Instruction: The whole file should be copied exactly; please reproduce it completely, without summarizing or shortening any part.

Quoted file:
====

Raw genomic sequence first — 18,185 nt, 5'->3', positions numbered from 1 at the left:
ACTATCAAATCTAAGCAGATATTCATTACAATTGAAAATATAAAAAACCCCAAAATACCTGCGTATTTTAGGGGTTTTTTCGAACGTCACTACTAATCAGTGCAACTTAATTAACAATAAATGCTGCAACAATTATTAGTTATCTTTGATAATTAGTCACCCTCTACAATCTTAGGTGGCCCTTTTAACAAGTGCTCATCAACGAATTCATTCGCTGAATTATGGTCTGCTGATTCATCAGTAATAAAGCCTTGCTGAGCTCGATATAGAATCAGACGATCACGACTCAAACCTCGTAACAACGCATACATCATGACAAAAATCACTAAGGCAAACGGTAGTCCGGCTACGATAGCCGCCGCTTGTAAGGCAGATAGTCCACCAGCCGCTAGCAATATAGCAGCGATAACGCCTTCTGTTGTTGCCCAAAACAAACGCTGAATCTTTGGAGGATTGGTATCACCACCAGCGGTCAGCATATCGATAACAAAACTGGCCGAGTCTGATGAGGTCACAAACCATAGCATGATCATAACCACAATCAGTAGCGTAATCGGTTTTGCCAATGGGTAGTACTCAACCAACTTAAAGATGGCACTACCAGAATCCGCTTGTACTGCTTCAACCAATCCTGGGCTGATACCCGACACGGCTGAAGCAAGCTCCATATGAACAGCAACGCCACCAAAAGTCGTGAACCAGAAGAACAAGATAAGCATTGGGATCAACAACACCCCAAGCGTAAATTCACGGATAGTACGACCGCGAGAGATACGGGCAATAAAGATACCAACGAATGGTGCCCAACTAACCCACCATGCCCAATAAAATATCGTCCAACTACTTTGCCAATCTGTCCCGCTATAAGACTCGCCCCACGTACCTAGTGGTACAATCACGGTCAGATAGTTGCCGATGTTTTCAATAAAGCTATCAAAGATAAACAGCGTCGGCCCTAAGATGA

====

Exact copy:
Raw genomic sequence first — 18,185 nt, 5'->3', positions numbered from 1 at the left:
ACTATCAAATCTAAGCAGATATTCATTACAATTGAAAATATAAAAAACCCCAAAATACCTGCGTATTTTAGGGGTTTTTTCGAACGTCACTACTAATCAGTGCAACTTAATTAACAATAAATGCTGCAACAATTATTAGTTATCTTTGATAATTAGTCACCCTCTACAATCTTAGGTGGCCCTTTTAACAAGTGCTCATCAACGAATTCATTCGCTGAATTATGGTCTGCTGATTCATCAGTAATAAAGCCTTGCTGAGCTCGATATAGAATCAGACGATCACGACTCAAACCTCGTAACAACGCATACATCATGACAAAAATCACTAAGGCAAACGGTAGTCCGGCTACGATAGCCGCCGCTTGTAAGGCAGATAGTCCACCAGCCGCTAGCAATATAGCAGCGATAACGCCTTCTGTTGTTGCCCAAAACAAACGCTGAATCTTTGGAGGATTGGTATCACCACCAGCGGTCAGCATATCGATAACAAAACTGGCCGAGTCTGATGAGGTCACAAACCATAGCATGATCATAACCACAATCAGTAGCGTAATCGGTTTTGCCAATGGGTAGTACTCAACCAACTTAAAGATGGCACTACCAGAATCCGCTTGTACTGCTTCAACCAATCCTGGGCTGATACCCGACACGGCTGAAGCAAGCTCCATATGAACAGCAACGCCACCAAAAGTCGTGAACCAGAAGAACAAGATAAGCATTGGGATCAACAACACCCCAAGCGTAAATTCACGGATAGTACGACCGCGAGAGATACGGGCAATAAAGATACCAACGAATGGTGCCCAACTAACCCACCATGCCCAATAAAATATCGTCCAACTACTTTGCCAATCTGTCCCGCTATAAGACTCGCCCCACGTACCTAGTGGTACAATCACGGTCAGATAGTTGCCGATGTTTTCAATAAAGCTATCAAAGATAAACAGCGTCGGCCCTAAGATGA